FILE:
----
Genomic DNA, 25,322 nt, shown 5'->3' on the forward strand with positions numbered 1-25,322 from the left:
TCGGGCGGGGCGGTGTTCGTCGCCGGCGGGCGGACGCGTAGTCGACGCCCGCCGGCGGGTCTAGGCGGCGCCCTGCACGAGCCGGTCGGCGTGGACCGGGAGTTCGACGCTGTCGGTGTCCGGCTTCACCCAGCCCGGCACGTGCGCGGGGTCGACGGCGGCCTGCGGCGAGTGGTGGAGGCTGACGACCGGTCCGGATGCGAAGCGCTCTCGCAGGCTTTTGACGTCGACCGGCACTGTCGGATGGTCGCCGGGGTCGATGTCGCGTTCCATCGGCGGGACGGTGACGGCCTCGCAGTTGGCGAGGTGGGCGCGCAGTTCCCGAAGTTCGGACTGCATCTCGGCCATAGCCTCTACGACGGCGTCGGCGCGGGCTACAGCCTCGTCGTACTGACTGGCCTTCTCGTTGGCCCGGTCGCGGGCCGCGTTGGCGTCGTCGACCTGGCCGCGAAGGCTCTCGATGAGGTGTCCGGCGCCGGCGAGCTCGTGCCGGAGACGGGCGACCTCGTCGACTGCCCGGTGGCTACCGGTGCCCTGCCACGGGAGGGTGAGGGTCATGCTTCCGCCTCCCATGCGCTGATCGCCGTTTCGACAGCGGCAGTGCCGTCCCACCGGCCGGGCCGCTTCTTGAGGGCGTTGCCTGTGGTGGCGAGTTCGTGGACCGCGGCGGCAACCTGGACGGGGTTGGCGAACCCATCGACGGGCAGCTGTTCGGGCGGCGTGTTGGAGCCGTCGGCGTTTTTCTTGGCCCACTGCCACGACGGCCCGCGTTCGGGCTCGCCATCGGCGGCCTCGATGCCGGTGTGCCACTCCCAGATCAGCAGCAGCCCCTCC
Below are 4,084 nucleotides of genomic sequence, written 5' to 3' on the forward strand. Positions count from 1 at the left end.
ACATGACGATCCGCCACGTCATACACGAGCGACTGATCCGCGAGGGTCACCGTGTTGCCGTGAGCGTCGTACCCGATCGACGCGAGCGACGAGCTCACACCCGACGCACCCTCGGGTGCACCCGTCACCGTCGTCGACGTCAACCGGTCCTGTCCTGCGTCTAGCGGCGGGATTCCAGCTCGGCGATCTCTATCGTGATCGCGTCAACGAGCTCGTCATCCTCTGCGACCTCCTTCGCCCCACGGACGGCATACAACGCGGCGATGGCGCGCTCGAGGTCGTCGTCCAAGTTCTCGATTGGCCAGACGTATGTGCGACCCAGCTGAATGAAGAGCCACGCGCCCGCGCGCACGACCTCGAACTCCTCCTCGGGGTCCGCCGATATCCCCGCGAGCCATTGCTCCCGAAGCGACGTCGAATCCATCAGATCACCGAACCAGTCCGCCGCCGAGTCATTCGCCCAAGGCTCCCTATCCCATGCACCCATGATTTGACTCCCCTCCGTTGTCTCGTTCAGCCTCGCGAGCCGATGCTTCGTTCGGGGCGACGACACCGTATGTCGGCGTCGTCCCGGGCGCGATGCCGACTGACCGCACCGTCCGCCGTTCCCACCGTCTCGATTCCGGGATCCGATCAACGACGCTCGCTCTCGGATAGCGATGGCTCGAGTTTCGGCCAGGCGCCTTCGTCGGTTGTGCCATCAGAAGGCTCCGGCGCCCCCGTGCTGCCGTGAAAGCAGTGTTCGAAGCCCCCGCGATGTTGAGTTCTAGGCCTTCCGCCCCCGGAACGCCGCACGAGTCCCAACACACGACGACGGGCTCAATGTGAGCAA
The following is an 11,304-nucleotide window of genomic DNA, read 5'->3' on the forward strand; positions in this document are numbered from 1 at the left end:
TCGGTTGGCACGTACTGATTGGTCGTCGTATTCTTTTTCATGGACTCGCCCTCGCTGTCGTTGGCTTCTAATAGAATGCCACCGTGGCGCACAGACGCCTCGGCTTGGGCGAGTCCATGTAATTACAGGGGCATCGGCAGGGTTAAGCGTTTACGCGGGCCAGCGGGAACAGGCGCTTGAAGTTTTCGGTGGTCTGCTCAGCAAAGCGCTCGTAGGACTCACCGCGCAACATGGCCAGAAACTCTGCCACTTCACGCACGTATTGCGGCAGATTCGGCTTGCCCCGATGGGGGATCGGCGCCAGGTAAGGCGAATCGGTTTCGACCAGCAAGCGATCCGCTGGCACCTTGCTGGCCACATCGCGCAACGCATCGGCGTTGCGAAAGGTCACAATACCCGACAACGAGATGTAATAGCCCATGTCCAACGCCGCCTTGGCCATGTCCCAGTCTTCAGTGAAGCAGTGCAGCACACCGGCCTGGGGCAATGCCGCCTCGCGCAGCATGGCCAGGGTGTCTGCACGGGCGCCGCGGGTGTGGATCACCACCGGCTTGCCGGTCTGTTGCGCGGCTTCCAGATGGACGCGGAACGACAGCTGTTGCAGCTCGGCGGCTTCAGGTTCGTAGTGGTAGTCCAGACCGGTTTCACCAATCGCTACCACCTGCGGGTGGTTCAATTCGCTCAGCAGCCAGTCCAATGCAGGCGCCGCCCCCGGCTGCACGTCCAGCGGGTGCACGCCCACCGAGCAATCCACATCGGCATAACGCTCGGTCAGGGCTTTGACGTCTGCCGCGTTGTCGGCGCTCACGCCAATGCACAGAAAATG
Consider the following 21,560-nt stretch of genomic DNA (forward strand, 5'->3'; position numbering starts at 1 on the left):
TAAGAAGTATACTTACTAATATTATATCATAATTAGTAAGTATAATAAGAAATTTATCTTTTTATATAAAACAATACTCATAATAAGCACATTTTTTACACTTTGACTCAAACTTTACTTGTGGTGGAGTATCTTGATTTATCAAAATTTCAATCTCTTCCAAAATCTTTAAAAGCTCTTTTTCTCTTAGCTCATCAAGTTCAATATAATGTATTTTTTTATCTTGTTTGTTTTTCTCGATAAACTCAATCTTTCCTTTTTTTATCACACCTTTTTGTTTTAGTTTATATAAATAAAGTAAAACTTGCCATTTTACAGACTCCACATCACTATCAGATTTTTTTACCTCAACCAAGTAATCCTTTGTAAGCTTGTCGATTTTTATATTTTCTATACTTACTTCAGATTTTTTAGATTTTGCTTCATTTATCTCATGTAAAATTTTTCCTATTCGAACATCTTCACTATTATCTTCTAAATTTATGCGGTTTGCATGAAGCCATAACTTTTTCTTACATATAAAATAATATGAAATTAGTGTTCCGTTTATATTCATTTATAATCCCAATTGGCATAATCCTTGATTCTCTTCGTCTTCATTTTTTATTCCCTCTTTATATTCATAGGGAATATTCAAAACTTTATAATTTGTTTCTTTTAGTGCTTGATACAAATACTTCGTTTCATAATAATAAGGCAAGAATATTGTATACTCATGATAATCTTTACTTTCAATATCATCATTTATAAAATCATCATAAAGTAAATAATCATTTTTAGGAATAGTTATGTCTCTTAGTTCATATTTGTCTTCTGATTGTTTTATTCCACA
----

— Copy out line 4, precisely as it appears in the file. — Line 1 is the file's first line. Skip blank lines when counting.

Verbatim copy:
ACATGACGATCCGCCACGTCATACACGAGCGACTGATCCGCGAGGGTCACCGTGTTGCCGTGAGCGTCGTACCCGATCGACGCGAGCGACGAGCTCACACCCGACGCACCCTCGGGTGCACCCGTCACCGTCGTCGACGTCAACCGGTCCTGTCCTGCGTCTAGCGGCGGGATTCCAGCTCGGCGATCTCTATCGTGATCGCGTCAACGAGCTCGTCATCCTCTGCGACCTCCTTCGCCCCACGGACGGCATACAACGCGGCGATGGCGCGCTCGAGGTCGTCGTCCAAGTTCTCGATTGGCCAGACGTATGTGCGACCCAGCTGAATGAAGAGCCACGCGCCCGCGCGCACGACCTCGAACTCCTCCTCGGGGTCCGCCGATATCCCCGCGAGCCATTGCTCCCGAAGCGACGTCGAATCCATCAGATCACCGAACCAGTCCGCCGCCGAGTCATTCGCCCAAGGCTCCCTATCCCATGCACCCATGATTTGACTCCCCTCCGTTGTCTCGTTCAGCCTCGCGAGCCGATGCTTCGTTCGGGGCGACGACACCGTATGTCGGCGTCGTCCCGGGCGCGATGCCGACTGACCGCACCGTCCGCCGTTCCCACCGTCTCGATTCCGGGATCCGATCAACGACGCTCGCTCTCGGATAGCGATGGCTCGAGTTTCGGCCAGGCGCCTTCGTCGGTTGTGCCATCAGAAGGCTCCGGCGCCCCCGTGCTGCCGTGAAAGCAGTGTTCGAAGCCCCCGCGATGTTGAGTTCTAGGCCTTCCGCCCCCGGAACGCCGCACGAGTCCCAACACACGACGACGGGCTCAATGTGAGCAA